The land use and cover change influence the distribution and dynamics of terrestrial biodiversity, ecosystem structure and functioning [1
] leading to alternation of ecosystems [4
] and critical habitats for many of the threatened species worldwide including freshwater ecosystems [5
]. Habitat loss and fragmentation are among the major threats to wildlife populations because the loss of habitat reduces the carrying capacity of the ecosystems, and fragmentation disrupts biological processes and exposes wildlife populations, especially the species with narrow range and specialized habitats [7
]. By 2100, the impact of land use change on biodiversity is likely to be more significant than climate change, nitrogen deposition, species introductions and changing atmospheric concentrations of carbon dioxide on a global scale [10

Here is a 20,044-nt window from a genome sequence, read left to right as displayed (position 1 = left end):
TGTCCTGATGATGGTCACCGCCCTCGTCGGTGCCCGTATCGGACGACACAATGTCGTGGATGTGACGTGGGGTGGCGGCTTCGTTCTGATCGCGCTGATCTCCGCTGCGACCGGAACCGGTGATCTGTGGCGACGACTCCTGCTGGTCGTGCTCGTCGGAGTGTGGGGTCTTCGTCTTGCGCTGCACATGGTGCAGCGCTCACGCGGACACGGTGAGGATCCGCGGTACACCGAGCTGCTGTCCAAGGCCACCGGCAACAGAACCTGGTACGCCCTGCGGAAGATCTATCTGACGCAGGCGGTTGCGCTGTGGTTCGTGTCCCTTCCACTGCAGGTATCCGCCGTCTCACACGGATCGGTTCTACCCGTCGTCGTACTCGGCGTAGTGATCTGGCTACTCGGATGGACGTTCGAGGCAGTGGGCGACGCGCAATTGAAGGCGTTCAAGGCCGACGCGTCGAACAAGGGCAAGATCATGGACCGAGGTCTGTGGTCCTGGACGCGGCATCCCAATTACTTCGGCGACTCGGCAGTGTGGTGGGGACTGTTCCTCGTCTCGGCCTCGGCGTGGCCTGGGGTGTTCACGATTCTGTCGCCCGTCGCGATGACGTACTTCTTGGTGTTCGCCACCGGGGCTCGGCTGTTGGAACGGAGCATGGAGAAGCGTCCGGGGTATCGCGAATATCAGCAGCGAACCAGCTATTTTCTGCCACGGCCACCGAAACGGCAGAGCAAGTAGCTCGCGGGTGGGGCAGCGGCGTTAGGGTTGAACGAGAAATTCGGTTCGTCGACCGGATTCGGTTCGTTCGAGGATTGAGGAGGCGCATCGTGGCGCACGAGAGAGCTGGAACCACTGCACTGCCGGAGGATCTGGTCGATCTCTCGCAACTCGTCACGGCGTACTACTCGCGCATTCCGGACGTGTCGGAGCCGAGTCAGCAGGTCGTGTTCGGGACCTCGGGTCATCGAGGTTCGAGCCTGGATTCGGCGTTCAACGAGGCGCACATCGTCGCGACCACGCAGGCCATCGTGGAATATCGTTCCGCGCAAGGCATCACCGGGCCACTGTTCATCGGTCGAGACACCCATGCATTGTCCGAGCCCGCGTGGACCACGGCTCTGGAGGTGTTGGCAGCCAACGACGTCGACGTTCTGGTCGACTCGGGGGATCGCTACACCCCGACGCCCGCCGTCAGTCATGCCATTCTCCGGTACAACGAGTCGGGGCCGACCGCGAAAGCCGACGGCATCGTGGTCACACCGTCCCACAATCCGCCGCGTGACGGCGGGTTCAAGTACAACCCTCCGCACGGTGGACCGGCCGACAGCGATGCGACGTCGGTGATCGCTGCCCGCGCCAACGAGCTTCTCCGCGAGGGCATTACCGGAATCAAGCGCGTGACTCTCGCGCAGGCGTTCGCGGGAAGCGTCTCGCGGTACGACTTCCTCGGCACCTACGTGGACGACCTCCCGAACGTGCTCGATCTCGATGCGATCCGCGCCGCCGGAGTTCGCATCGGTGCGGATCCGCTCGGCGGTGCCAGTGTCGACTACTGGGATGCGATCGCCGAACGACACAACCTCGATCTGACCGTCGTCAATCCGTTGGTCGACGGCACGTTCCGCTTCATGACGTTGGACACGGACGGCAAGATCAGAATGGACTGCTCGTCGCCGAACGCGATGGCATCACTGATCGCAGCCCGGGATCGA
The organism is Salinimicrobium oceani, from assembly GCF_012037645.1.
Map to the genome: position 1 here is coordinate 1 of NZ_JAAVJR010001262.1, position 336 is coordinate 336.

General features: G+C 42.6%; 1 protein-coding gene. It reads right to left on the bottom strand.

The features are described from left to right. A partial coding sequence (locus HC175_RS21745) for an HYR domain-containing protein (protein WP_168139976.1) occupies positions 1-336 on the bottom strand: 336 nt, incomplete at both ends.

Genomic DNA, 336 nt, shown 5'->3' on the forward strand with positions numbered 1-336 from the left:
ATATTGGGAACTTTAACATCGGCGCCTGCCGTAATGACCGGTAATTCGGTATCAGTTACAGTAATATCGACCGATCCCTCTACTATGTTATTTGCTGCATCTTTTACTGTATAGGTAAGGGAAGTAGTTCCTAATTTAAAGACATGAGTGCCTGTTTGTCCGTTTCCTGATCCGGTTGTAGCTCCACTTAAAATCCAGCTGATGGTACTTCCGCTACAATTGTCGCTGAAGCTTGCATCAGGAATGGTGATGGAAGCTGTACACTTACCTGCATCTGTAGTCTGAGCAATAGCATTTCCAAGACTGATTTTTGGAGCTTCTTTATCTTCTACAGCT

]. This has a strong implication on conservation and management of protected areas at global, regional and national levels, which are the store house and repository of a wide range of biodiversity [12
Turner et al.
] have argued that ‘land change science’ has now emerged as a central component of global environmental and sustainability research. However, the majority of the literature on ‘land change science’ is in land use patterns either by converting the natural land into human use or changing management practices of human-dominated ecosystems [16
]. There are very little documentations on the change in land cover by natural processes and their consequences on biodiversity [20
]. More importantly, it is a paradox that in spite of being highly rich ecosystem, the wetlands are poorly studied [24